Lee:Yes, so at the ABC I would have some type of cereal or toast with something on it. Then I’d just rush into work, and then for work I’d have Lean Cuisine or Sirena Tuna with inflammatory sunflower oil and salad. I would have a salad. Then for dinner, it would be like Lean Cuisine or something from a packet. It wasn’t that great. It was just something instant, really quick.

Yesterday, I had the same smoothie actually that I had today, yesterday in the morning. Then for lunch, I actually just got a piece of salmon and I put into some broth. Actually I just poached it on the stove top. I took it off, it was just a quick meal. I put some sheets of seaweed on top, and then some sesame seeds. It was really, really, really easy and beautiful.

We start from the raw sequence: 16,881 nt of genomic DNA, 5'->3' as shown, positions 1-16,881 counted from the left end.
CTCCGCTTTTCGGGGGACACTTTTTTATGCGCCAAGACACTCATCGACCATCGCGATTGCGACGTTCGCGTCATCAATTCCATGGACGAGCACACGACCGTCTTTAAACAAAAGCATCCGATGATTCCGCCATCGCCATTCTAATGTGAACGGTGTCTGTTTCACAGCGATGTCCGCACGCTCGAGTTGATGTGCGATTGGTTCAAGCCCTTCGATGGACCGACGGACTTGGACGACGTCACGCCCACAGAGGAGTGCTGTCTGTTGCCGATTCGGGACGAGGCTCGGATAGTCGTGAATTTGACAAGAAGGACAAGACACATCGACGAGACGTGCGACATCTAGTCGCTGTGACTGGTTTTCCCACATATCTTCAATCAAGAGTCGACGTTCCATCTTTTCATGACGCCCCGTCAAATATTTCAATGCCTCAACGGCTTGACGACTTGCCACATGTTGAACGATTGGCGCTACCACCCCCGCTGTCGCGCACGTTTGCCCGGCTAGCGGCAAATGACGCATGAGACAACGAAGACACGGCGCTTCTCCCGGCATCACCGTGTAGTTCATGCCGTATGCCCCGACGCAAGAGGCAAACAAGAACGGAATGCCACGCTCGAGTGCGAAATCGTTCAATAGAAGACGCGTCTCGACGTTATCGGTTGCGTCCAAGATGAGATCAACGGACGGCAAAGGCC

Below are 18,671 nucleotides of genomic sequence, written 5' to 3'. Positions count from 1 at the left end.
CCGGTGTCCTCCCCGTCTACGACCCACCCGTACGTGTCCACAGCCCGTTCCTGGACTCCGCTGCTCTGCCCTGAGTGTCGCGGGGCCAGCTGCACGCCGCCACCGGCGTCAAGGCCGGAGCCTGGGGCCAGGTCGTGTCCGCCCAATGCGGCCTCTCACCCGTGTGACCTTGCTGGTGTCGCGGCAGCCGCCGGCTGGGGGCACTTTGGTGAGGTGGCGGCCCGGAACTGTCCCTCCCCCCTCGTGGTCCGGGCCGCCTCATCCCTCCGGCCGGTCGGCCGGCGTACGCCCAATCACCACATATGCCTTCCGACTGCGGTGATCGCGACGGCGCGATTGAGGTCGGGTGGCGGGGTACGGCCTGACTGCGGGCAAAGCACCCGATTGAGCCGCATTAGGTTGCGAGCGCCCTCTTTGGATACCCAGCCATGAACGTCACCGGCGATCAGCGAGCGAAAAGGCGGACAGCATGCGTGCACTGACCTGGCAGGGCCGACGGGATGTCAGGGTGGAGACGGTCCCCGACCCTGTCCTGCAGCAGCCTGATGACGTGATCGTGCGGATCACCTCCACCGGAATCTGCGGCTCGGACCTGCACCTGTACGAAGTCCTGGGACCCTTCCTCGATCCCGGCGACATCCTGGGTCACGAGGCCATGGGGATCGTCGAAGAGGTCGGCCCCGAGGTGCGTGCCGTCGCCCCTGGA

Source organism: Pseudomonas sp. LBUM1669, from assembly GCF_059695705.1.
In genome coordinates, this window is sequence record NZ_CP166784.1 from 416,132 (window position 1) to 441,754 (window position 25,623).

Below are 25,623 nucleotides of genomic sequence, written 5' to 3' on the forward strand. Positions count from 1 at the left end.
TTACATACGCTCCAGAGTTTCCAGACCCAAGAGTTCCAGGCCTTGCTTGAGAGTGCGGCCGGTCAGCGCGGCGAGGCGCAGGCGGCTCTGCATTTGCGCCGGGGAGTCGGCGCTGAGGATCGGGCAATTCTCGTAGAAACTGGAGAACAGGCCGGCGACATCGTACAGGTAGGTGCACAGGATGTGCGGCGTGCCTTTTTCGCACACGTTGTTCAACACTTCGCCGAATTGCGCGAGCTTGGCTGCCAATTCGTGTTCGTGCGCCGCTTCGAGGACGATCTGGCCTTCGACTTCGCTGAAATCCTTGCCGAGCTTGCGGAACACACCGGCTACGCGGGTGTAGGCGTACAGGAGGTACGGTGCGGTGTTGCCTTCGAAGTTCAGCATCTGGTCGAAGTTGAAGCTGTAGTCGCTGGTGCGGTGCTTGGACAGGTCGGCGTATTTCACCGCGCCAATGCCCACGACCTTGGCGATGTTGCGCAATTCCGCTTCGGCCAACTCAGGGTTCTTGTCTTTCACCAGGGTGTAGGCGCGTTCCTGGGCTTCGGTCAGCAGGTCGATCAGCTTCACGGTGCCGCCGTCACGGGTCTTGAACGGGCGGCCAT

Then at about 4 o’clock yesterday afternoon, I just slow-cooked two lamb shanks. I had those in lamb broth. I just put them into the pan. Actually what I did first was I chopped up some carrot and celery and I threw that into the pan, sort of browned it off. Then with the lamb shanks, I browned those off as well. Threw them all into the slow cooker with some bone broth, threw that in as well. I used some coconut aminos in it yesterday. I just wanted to have a simple kind of thing, and I added herbs from the garden. We had it last night and it was so yummy. I did it with a cauliflower mash, and I just … I’ve got Thermomix, so I threw in some cauliflower. It was really easy. I boiled it in the Thermomix for 20 minutes, turned it off. Then I whipped in some lactose-free yogurt and some tahini, just one spoon of tahini and some sea salt. Whipped it all up so it was so light, put that into the bowl, put the lamb shanks on top with all the juice and carrot and the herbs. It was really yummy. Actually I didn’t take a photo of it, but I should have.

Guy:That’s amazing.

Stu:That sounds good, and there will be listeners out there thinking, oh that’s too much bother. I can’t do that.